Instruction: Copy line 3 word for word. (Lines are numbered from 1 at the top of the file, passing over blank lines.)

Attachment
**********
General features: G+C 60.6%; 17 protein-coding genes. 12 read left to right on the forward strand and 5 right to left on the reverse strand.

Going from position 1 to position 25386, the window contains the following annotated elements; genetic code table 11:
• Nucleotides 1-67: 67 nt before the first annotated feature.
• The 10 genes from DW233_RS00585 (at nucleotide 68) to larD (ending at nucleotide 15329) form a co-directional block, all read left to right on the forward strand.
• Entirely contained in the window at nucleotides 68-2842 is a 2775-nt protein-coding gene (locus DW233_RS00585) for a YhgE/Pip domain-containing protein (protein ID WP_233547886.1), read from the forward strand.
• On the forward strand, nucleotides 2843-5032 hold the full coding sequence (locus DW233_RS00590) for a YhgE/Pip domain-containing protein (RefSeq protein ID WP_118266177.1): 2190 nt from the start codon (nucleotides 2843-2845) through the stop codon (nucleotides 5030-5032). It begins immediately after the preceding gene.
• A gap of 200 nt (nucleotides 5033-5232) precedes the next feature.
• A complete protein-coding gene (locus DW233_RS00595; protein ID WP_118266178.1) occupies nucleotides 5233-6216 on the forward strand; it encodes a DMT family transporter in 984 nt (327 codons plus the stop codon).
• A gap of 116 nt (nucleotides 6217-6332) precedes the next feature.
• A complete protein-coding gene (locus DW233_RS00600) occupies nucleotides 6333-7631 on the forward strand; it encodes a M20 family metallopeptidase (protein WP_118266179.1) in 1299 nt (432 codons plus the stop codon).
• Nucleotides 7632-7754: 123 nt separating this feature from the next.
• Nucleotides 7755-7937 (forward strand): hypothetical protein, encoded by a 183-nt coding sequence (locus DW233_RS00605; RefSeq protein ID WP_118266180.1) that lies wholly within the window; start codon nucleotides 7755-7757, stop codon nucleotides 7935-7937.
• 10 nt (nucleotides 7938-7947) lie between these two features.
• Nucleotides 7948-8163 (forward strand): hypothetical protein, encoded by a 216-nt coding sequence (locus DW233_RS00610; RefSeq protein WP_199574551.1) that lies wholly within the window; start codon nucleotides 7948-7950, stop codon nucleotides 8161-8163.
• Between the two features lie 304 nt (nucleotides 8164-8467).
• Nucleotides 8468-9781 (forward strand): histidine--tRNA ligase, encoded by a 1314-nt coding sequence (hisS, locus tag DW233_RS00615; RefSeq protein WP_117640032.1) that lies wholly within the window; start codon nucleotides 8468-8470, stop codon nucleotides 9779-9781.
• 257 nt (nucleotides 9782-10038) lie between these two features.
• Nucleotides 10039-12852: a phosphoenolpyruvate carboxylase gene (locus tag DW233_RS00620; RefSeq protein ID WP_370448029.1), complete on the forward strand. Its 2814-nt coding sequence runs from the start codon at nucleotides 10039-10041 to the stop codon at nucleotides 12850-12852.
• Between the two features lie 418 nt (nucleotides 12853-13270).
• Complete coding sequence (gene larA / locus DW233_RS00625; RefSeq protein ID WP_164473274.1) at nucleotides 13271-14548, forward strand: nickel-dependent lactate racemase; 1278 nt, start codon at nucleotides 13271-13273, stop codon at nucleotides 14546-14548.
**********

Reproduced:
• Nucleotides 1-67: 67 nt before the first annotated feature.